It’s Fall in Washington, DC. As I revel in the leaves’ changing color, my thoughts turn to the process of change. A few years ago, I learned something amazing about how the leaves actually turn. The green itself does not change into a different color. Rather, the chlorophyl that creates the green simply falls away, revealing these amazing reds, oranges and yellows that were there all the time. The leaves don’t make the new colors happen. They just let go of what’s dominated.
There’s a lesson in this for us. It’s easy to to assume that we have to actively transform ourselves in order to change. There’s something we have to DO, someone new we have to become. While I think that’s true to some degree, the leaves are an annual reminder that there is also a more receptiveside to change. Change also happens when we are willing to simply let something dominant – a long-held belief, a fear, a grudge, etc. – recede.
Here’s an example from my own life. I face a continual battle with effort. Effort is my “color green,” one of my most dominant characteristics. I tell myself that it’s essential to who I am, that it’s what makes me valuable, worthwhile, special. So I live my life thinking that 100% of what I do needs 100% effort, 100% of the time. While this can be great, it’s also something of a mess. I often expend more energy than is necessary or even useful. I can get wound up in perfectionism and become judgmental of myself and others. So, yes, on the one hand, I’m known for delivering consistently high quality. And it’s also been said that I can be something of a control freak and a prima dona.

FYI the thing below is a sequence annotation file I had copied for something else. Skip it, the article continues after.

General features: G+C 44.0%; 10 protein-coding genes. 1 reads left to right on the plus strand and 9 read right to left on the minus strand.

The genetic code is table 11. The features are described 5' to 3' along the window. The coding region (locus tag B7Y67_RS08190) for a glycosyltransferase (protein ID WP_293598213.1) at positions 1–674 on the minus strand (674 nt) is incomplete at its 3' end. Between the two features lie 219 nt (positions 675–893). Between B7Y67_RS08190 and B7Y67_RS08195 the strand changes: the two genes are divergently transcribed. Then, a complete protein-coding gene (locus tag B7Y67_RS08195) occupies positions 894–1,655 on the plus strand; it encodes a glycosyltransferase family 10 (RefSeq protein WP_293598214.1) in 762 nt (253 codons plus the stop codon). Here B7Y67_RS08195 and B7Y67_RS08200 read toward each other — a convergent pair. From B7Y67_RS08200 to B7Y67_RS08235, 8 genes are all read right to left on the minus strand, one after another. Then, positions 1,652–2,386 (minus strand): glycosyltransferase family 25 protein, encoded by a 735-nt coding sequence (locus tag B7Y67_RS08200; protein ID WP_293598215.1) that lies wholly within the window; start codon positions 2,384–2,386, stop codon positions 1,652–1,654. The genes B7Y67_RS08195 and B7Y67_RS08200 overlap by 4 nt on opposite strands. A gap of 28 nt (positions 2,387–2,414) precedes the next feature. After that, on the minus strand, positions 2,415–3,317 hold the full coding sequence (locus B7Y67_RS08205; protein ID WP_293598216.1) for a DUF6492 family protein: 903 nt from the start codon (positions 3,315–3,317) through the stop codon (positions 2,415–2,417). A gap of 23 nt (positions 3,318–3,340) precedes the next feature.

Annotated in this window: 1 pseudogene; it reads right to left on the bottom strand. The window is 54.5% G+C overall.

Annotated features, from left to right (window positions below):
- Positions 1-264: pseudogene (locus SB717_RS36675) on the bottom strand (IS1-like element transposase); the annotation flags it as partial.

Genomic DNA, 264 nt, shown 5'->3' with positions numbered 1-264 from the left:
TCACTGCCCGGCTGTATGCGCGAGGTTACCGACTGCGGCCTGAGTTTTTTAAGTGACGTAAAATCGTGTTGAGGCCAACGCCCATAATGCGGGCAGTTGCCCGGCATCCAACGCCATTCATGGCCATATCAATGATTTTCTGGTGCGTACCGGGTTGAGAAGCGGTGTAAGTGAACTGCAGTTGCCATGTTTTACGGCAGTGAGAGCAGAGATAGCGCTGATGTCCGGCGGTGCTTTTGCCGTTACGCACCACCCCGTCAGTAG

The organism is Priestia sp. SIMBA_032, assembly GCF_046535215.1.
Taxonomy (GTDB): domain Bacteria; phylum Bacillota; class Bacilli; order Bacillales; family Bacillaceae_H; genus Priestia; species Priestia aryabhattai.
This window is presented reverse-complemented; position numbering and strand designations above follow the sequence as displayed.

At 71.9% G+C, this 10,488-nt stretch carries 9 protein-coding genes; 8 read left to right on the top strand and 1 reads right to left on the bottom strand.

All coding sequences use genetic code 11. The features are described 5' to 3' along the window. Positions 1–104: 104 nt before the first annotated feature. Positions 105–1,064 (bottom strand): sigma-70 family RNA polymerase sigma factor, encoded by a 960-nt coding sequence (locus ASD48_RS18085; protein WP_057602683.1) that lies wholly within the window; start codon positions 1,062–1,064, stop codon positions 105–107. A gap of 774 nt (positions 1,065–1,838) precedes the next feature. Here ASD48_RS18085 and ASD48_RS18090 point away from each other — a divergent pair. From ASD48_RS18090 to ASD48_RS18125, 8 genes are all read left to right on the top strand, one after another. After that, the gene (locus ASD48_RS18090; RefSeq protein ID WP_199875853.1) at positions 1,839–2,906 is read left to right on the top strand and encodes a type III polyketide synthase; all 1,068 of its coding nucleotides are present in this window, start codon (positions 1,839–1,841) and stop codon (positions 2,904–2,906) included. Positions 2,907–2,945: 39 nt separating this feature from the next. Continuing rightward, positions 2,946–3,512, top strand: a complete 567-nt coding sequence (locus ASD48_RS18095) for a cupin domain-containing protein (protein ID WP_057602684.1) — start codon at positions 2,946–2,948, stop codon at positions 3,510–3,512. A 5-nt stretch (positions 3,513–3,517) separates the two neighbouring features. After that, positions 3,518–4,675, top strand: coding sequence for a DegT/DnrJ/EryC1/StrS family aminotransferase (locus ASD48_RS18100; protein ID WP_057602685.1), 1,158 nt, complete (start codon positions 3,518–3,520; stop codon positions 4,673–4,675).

Sheer exhaustion forced me to let go of some of that effort. And what I’ve noticed is that when I stop trying so hard, when I simply let some of my dominant effort recede, something different and quite nice emerges. I become a bit more open, more collaborative, less tense…without trying. It’s a whole different hue that shows up, with its own surprising beauty and value.
What about you?
- What changes would you like to see in your life?
- What has been your predominant strategy for bringing those about, and how has that worked?
- If you took the other side and tried to get there by dropping your dominant strategy, what might appear in its place?
- Are you willing to take the risk? If so, what would be your first step?